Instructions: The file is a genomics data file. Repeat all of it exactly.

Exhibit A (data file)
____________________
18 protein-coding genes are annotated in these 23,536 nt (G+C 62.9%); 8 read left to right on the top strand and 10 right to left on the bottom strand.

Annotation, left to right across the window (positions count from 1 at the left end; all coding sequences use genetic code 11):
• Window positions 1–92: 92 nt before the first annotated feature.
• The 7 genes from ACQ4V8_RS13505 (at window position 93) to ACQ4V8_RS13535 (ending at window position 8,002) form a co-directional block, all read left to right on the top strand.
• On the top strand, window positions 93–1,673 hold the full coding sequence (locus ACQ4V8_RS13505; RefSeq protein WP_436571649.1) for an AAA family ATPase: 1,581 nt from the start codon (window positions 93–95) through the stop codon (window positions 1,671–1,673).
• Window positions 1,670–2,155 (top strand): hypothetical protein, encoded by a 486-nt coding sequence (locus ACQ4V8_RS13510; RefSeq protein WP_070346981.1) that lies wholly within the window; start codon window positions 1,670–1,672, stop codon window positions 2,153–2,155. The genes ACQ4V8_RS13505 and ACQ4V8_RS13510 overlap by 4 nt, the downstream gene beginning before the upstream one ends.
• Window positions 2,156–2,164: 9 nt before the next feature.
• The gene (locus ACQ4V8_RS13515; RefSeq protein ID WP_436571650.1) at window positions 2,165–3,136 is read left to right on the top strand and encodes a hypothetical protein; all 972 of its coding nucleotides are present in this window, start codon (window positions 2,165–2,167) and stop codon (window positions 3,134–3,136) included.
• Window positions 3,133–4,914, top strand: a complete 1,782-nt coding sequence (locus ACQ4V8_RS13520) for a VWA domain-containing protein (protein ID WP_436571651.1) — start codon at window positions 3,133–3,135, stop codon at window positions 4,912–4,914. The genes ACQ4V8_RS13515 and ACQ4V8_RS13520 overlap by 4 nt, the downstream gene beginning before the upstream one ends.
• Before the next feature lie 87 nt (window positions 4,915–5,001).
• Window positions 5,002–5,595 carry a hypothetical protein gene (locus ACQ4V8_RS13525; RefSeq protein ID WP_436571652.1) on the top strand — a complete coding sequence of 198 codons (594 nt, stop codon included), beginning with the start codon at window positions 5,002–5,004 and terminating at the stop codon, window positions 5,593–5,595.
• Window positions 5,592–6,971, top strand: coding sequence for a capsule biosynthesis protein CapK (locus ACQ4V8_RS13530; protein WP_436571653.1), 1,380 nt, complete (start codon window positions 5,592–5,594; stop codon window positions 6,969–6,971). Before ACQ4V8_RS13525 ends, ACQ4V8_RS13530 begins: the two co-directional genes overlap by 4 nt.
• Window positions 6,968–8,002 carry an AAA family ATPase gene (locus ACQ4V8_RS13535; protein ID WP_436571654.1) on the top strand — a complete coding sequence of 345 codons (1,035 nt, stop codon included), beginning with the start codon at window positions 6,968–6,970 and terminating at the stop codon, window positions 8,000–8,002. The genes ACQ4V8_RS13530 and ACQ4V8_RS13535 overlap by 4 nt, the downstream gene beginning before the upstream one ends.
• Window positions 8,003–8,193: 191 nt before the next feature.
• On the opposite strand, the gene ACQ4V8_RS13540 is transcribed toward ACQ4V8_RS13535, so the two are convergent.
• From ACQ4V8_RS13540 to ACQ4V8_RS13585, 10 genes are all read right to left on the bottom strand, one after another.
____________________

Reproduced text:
18 protein-coding genes are annotated in these 23,536 nt (G+C 62.9%); 8 read left to right on the top strand and 10 right to left on the bottom strand.

Annotation, left to right across the window (positions count from 1 at the left end; all coding sequences use genetic code 11):
• Window positions 1–92: 92 nt before the first annotated feature.
• The 7 genes from ACQ4V8_RS13505 (at window position 93) to ACQ4V8_RS13535 (ending at window position 8,002) form a co-directional block, all read left to right on the top strand.
• On the top strand, window positions 93–1,673 hold the full coding sequence (locus ACQ4V8_RS13505; RefSeq protein WP_436571649.1) for an AAA family ATPase: 1,581 nt from the start codon (window positions 93–95) through the stop codon (window positions 1,671–1,673).
• Window positions 1,670–2,155 (top strand): hypothetical protein, encoded by a 486-nt coding sequence (locus ACQ4V8_RS13510; RefSeq protein WP_070346981.1) that lies wholly within the window; start codon window positions 1,670–1,672, stop codon window positions 2,153–2,155. The genes ACQ4V8_RS13505 and ACQ4V8_RS13510 overlap by 4 nt, the downstream gene beginning before the upstream one ends.
• Window positions 2,156–2,164: 9 nt before the next feature.
• The gene (locus ACQ4V8_RS13515; RefSeq protein ID WP_436571650.1) at window positions 2,165–3,136 is read left to right on the top strand and encodes a hypothetical protein; all 972 of its coding nucleotides are present in this window, start codon (window positions 2,165–2,167) and stop codon (window positions 3,134–3,136) included.
• Window positions 3,133–4,914, top strand: a complete 1,782-nt coding sequence (locus ACQ4V8_RS13520) for a VWA domain-containing protein (protein ID WP_436571651.1) — start codon at window positions 3,133–3,135, stop codon at window positions 4,912–4,914. The genes ACQ4V8_RS13515 and ACQ4V8_RS13520 overlap by 4 nt, the downstream gene beginning before the upstream one ends.
• Before the next feature lie 87 nt (window positions 4,915–5,001).
• Window positions 5,002–5,595 carry a hypothetical protein gene (locus ACQ4V8_RS13525; RefSeq protein ID WP_436571652.1) on the top strand — a complete coding sequence of 198 codons (594 nt, stop codon included), beginning with the start codon at window positions 5,002–5,004 and terminating at the stop codon, window positions 5,593–5,595.
• Window positions 5,592–6,971, top strand: coding sequence for a capsule biosynthesis protein CapK (locus ACQ4V8_RS13530; protein WP_436571653.1), 1,380 nt, complete (start codon window positions 5,592–5,594; stop codon window positions 6,969–6,971). Before ACQ4V8_RS13525 ends, ACQ4V8_RS13530 begins: the two co-directional genes overlap by 4 nt.
• Window positions 6,968–8,002 carry an AAA family ATPase gene (locus ACQ4V8_RS13535; protein ID WP_436571654.1) on the top strand — a complete coding sequence of 345 codons (1,035 nt, stop codon included), beginning with the start codon at window positions 6,968–6,970 and terminating at the stop codon, window positions 8,000–8,002. The genes ACQ4V8_RS13530 and ACQ4V8_RS13535 overlap by 4 nt, the downstream gene beginning before the upstream one ends.
• Window positions 8,003–8,193: 191 nt before the next feature.
• On the opposite strand, the gene ACQ4V8_RS13540 is transcribed toward ACQ4V8_RS13535, so the two are convergent.
• From ACQ4V8_RS13540 to ACQ4V8_RS13585, 10 genes are all read right to left on the bottom strand, one after another.